scripture of truth: and there is none that holdeth with me 11 in these things, but Michael your prince. Also I in the first year of Darius the Mede, even I, stood to confirm and to strengthen him.

of truth] i.e. the book in which God has inscribed beforehand, as truly as they will be fulfilled, the destinies of mankind: cf. Ps. cxxxix. 16. The figure is meant as a concrete expression of the truth that the future is pre-determined by God. The later apocalyptic writers often speak, in the same sense, of the 'heavenly tables,' in which the deeds and events of the future stand recorded; see e.g. Enoch lxxxi. 1, 2, xciii. 2, 3, ciii. 2, 3, cvi. 19, cvii. 1; and cf. the note in Charles' ed. p. 132 f.

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inscribed] as in Aram. (v. 24, 25, vi. 8, 10) and New Hebrew. The word implies a more formal act than written.' Noted in Old Engl. has the force of inscribed: cf. note in Is. xxx. 8 for PPM, ' cut in,' 'engrave.'

and there is not one that strengtheneth himself with me against these, except Michael your prince] in my contest with the 'princes' of Persia and Greece (v. 20), only Michael supports me. The words seem to connect with the end of v. 20, rather than with the first part of v. 21, which is perhaps to be regarded as parenthetical.

strengtheneth himself with me] i.e. shews himself to be my valiant ally: cf. Ch. xi. 10, 2 Ch. xvi. 9 (where in the behalf of' is lit. with, as here), xvii. 1.

xi. 1. And as for me, in...I stood up to be a supporter and a stronghold unto him] I myself, also, in the first year of Darius, came forward to support Michael. As soon as 'Darius the Mede' (v. 31, ix. 1) 'received the kingdom,' there was need for the defenders of Israel to co-operate on its behalf; and (it seems to be implied) it was through this angelic intervention that the natural hostility of Persia to Israel was turned to friendliness.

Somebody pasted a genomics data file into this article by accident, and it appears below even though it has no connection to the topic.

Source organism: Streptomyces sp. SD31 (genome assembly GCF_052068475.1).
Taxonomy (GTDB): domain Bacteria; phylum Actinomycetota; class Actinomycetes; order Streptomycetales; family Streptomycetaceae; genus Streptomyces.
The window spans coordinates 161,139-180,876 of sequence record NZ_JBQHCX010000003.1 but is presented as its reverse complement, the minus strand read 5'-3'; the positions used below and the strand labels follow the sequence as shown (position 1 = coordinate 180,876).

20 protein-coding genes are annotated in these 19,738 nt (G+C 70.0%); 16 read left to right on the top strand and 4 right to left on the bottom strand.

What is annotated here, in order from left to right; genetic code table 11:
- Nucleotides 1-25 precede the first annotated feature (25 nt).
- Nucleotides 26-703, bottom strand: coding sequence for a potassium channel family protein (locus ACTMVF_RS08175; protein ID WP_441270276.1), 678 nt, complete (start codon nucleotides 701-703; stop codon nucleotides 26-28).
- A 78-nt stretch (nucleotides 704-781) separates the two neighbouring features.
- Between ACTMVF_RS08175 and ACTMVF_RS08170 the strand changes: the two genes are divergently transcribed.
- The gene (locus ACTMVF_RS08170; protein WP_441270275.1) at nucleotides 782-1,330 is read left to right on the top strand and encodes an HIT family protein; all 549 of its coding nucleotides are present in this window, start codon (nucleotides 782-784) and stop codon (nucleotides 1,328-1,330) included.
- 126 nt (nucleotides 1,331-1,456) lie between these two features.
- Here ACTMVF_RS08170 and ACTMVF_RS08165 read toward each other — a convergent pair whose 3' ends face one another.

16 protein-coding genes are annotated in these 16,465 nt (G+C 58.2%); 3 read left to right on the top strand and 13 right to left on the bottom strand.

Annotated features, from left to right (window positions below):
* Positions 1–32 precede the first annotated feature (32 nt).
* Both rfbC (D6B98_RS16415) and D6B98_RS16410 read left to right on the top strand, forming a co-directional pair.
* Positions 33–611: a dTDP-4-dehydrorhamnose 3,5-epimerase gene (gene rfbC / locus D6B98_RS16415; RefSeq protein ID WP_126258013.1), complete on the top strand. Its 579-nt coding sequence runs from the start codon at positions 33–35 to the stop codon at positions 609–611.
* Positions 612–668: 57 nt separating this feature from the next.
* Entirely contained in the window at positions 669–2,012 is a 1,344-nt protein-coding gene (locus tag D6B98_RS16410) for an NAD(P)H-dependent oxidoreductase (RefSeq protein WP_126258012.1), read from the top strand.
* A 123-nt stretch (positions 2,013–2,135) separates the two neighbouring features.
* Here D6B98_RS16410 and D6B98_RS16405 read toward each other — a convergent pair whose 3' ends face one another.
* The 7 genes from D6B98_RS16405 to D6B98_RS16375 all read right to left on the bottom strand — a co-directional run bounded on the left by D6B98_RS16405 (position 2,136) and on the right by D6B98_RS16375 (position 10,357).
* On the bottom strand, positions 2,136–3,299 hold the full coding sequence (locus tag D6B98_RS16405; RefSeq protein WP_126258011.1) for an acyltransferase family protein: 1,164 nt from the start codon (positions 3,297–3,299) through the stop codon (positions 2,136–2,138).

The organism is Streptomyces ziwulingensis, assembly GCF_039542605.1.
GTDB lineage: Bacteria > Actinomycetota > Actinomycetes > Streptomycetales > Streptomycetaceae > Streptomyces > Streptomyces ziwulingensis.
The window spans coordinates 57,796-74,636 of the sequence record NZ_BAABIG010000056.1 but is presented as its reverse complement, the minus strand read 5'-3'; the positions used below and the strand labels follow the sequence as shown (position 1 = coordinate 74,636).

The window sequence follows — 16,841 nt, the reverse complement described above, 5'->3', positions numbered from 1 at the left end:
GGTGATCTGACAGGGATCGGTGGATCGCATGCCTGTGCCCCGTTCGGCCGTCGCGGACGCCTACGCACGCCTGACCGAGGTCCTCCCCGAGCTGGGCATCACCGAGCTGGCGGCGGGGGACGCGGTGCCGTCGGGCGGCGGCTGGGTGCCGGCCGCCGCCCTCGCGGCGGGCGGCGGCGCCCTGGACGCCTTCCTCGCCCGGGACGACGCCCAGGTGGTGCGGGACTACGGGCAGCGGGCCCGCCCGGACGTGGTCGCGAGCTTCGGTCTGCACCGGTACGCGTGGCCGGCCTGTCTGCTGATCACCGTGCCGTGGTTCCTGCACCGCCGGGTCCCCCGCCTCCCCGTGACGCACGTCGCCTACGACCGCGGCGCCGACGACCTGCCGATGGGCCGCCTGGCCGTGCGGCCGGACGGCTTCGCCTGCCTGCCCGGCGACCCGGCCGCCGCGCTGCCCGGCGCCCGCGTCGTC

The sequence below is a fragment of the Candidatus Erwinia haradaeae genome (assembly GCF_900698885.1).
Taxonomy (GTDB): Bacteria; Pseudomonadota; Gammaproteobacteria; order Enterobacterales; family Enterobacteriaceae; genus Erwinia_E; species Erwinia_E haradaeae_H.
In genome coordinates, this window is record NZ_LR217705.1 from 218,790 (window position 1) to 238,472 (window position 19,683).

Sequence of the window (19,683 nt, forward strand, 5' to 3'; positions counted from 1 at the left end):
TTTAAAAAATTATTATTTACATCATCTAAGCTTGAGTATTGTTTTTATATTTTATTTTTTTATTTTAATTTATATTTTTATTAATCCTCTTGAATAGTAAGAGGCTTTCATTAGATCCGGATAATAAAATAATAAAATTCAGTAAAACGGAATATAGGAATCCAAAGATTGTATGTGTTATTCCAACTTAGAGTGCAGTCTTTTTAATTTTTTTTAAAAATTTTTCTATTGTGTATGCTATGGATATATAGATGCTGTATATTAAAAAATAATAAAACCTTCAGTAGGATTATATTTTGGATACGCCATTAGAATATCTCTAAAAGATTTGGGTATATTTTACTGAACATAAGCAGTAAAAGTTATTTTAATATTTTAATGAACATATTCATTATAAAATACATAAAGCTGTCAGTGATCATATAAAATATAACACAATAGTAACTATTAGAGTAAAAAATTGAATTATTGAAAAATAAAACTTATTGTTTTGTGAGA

I stood up] The Heb. is peculiar, lit. my standing (was). One or two parallels can be quoted (as Jud. xix. 9; Job ix. 27); but the addition of a letter would give the normal Hebrew for I stood

.(עמדי for עמדתי) 42

a supporter] prop, one holding strongly or firmly: see Is. xli. 9, 13; Ez. xxx. 25.

stronghold] vv. 7, 10, 19, 31, 38, 39; Is. xxiii. 4, 11: here in a figurative sense, as often of Jehovah (e.g. Ps. xxvii. 1, xxviii. 1).

(2) xi. 2-xii. 4. The revelation given to Daniel.

This consists of a survey of the history from the beginning of the Persian period down to the time of Antiochus Epiphanes, followed by a description of the Messianic age, to begin afterwards. The description is brief and general in its earlier part, more detailed in the later parts. The angel first refers briefly to the doings of four Persian kings (v. 2), and of Alexander the Great (v. 3), with the division of his empire after his death (v. 4); then narrates more fully the leagues and conflicts between the kings of Antioch ('the kings of the north'), and of Egypt ('the kings of the south'), in the centuries following (vv. 5—20); and finally,